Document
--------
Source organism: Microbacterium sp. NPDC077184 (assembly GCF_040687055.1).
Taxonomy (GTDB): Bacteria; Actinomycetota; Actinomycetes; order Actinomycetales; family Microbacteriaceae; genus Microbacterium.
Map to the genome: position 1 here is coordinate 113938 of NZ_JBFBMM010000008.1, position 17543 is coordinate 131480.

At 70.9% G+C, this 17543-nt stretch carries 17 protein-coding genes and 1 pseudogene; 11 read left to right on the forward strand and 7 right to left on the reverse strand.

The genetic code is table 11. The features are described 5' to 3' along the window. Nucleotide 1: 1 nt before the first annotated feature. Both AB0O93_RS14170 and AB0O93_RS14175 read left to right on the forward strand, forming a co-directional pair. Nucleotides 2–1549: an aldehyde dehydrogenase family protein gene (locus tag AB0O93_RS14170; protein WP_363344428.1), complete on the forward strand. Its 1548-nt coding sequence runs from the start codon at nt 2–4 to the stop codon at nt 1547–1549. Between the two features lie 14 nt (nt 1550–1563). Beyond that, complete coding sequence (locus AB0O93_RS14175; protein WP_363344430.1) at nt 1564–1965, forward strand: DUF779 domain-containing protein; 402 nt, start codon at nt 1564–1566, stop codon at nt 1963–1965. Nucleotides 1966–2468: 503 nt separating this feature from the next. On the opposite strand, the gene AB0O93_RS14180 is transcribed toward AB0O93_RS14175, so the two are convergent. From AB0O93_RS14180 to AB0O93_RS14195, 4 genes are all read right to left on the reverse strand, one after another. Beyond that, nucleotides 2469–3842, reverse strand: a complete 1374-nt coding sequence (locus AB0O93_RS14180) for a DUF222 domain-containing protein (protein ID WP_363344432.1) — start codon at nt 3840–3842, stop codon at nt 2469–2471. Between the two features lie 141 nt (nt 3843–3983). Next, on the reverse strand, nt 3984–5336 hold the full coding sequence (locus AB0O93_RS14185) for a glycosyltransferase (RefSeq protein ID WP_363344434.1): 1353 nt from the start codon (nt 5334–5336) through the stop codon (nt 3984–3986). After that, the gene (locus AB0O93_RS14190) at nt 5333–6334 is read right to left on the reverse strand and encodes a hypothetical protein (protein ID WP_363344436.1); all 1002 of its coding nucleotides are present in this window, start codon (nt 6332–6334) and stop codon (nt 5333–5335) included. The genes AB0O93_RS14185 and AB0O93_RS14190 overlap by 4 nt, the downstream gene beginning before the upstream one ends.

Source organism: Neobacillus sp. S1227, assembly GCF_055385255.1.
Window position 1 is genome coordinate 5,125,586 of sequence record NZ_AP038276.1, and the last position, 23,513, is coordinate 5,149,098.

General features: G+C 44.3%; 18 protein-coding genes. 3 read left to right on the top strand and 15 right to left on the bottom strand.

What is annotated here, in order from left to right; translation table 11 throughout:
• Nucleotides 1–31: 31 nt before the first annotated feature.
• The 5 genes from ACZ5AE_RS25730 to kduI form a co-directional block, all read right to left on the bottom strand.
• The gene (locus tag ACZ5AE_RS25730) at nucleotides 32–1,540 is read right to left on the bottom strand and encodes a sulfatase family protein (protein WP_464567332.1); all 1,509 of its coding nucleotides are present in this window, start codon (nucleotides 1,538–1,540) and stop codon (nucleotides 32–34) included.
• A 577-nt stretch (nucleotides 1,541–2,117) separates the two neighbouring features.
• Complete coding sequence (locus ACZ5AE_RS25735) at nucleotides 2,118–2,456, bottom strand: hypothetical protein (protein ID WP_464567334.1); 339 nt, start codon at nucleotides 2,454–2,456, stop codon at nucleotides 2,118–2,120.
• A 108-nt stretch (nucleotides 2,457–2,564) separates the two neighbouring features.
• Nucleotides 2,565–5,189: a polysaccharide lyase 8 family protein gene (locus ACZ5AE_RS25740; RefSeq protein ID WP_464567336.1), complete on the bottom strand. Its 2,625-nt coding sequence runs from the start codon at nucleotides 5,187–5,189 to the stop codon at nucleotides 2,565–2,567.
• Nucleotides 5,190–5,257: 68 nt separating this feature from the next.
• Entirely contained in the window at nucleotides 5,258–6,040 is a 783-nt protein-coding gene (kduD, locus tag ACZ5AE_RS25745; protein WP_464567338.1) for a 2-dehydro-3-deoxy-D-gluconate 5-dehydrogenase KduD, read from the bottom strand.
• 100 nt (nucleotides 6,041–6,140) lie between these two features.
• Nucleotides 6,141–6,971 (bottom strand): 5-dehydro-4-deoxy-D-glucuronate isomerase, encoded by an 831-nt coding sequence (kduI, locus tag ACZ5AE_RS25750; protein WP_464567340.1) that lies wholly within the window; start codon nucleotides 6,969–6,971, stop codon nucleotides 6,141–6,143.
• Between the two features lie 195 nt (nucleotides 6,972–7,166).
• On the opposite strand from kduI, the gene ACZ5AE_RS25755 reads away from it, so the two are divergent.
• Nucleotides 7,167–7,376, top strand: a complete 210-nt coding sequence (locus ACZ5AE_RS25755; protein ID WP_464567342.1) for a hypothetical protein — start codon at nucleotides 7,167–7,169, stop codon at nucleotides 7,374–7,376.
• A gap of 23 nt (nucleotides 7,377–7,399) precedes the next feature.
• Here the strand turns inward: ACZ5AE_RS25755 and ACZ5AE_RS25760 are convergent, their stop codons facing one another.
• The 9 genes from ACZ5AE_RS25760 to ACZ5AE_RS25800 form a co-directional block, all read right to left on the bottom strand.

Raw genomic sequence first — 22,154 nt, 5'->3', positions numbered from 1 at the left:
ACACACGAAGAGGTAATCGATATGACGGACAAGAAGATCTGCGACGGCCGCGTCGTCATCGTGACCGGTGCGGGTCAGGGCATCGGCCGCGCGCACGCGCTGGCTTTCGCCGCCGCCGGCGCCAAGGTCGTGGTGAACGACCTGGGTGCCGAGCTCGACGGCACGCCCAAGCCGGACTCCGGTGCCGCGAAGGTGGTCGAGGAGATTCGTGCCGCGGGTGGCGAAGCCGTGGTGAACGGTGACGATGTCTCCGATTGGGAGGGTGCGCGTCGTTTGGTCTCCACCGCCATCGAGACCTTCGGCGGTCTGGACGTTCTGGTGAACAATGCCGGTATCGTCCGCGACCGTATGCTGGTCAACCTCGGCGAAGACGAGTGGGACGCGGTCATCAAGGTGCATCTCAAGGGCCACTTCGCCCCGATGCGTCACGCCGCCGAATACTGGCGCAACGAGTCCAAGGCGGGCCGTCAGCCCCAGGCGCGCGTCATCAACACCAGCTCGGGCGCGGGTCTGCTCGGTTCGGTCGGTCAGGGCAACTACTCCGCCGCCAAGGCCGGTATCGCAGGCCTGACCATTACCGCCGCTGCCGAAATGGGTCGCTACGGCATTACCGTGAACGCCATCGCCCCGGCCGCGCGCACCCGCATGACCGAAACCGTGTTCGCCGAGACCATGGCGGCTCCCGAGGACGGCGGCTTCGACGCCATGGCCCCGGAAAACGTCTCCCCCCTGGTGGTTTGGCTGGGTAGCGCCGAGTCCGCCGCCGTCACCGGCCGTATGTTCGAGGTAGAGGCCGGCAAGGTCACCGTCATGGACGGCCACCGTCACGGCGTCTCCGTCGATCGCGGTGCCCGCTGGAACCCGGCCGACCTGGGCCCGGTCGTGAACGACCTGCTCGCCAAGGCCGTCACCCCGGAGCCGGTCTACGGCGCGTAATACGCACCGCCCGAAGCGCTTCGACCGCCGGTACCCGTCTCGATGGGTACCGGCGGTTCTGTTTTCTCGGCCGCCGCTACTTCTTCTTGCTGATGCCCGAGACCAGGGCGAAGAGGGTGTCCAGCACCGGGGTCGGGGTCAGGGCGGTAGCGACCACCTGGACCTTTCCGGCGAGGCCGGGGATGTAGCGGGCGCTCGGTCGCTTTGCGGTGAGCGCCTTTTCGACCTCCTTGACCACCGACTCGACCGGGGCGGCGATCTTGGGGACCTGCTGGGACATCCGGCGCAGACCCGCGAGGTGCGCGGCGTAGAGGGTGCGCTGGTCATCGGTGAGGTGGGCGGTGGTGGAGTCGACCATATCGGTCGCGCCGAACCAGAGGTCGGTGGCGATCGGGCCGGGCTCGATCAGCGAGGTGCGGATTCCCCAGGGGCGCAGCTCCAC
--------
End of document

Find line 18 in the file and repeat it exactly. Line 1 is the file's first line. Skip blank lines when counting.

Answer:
• Entirely contained in the window at nucleotides 5,258–6,040 is a 783-nt protein-coding gene (kduD, locus tag ACZ5AE_RS25745; protein WP_464567338.1) for a 2-dehydro-3-deoxy-D-gluconate 5-dehydrogenase KduD, read from the bottom strand.